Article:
The GetFive Blog

The Four-Step Process of Negotiating the Salary You Want

Young businesswoman at the interview

The majority of American workers say they’re not getting paid as much as they want. That was the unsurprising finding of a 2014 CareerBuilder’s survey [1]. Of course, if GetFive had conducted that survey, we would have also asked the 65 percent who said they weren’t making enough if they’d negotiated their salary when they first accepted their jobs.

We’re willing to bet a majority of those disappointed folks would have said they hadn’t, while most of the happy 35 percent probably did. It’s a fundamental truth in life that if you ask for something your chances of getting what you want are much better than they would be if you don’t ask. So asking for a better salary should be automatic – unless a potential employer is offering far more than the market value and your level of experience should dictate for a job, in which case you should be asking yourself why the employer is so very eager (possibly desperate) to hire someone.

Some of the most capable professionals balk at salary negotiations. Their reasons are many and varied, from a fear of rejection, to withdrawal of an employment offer, concerns over appearing greedy or confusion over how to begin the dialogue. Yet the best time to establish the salary you want is from the outset of the job. It’s much harder to negotiate raises than salary.

Negotiating a salary doesn’t have to be intimidating if you break the process into these four steps:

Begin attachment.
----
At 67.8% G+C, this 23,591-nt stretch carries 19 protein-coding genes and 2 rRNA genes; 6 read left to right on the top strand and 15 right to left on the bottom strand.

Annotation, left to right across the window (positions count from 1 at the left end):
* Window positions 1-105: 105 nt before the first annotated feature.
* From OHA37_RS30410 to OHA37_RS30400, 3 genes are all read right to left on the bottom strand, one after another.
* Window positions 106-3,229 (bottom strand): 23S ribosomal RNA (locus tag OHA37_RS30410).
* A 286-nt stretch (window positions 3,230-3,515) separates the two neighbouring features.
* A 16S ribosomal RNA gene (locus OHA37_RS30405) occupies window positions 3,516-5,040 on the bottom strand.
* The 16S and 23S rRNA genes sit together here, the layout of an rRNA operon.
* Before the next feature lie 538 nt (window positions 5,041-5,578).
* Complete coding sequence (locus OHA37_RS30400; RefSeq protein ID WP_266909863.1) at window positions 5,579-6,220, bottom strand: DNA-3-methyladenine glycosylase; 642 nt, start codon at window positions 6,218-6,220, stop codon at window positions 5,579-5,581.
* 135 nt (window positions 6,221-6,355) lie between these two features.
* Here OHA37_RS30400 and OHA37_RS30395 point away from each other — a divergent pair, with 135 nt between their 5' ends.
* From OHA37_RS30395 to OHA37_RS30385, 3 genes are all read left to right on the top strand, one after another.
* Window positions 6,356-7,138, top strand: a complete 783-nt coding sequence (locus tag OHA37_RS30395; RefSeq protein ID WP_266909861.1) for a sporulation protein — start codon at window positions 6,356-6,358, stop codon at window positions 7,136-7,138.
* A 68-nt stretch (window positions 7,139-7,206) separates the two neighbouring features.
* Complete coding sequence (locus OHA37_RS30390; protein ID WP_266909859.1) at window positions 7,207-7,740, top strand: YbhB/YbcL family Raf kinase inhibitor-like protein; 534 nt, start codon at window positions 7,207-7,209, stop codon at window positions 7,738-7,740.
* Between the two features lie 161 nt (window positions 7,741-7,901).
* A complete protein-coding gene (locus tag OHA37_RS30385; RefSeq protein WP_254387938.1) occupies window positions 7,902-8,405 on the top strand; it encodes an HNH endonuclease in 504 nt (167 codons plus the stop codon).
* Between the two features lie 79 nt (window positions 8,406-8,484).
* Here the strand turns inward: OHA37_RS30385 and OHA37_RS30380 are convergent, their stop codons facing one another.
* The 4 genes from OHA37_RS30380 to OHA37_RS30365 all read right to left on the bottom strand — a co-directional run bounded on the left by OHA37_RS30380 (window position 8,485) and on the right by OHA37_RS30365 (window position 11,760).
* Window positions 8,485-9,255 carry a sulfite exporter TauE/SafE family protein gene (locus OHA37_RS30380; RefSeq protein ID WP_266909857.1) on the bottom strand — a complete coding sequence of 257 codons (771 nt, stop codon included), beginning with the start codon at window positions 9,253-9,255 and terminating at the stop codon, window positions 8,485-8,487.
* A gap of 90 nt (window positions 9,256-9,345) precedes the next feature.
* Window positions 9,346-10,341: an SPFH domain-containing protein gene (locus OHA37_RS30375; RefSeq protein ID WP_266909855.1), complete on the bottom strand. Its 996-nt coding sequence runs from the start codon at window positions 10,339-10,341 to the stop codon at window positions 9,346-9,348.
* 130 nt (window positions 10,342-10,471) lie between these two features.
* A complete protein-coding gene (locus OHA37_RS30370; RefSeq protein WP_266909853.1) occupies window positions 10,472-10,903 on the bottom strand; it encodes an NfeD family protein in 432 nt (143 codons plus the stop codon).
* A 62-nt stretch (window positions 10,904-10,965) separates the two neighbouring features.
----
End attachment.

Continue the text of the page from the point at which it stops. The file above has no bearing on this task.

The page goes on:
1. Negotiate the job – A job that’s too low level for your skills and experience is going to pay less. If that’s the case, don’t waste time negotiating the salary, try to upgrade the job. Ask the employer to work with you to expand the scope of the job and responsibilities until it’s a better fit for you – and still valuable for the company.
  2. Stay the course – It can take multiple meetings and interviews to land a job – especially if it’s high level – and salary may not even come up until well into the discussions. Hang in there. Ensure each meeting shows progress, and that your interview follow up consistently communicates the value you will bring to the job.
  3. Listen to the offer – By the time a hiring manager offers you the position, you’ve (hopefully) done your job of convincing him or her that there’s no better candidate than you. If you’ve successfully sold the company on yourself, the manager will try to sell you on the company, and that creates a natural opening to begin talking about salary.
  4. Negotiate the whole package – When you’re out of work, your first instinct may be to accept whatever is offered without negotiations. But if you settle for a compensation package that doesn’t meet your needs, you won’t be satisfied in the long run and could find yourself looking for another job in the not-too-distant future.

Keep these negotiation tactics in mind:

  • Learn the industry’s going rate for the job and what the company pays.
  • Know your must-haves, would-like-to-haves and can-live-withouts.
  • Negotiate point by point – base pay first, then those easily palatable to the employer, then the ones that could cause conflict.
  • Remember both you and the hiring manager want you to take the job – you are on the same side.
  • Let the employer make the first bid so you have a starting point for your counter negotiations.

Finally, throughout your negotiations be reasonable and professional. Remember the finance axiom: Sometimes the bulls win, sometimes the bears win, but the pigs never win.


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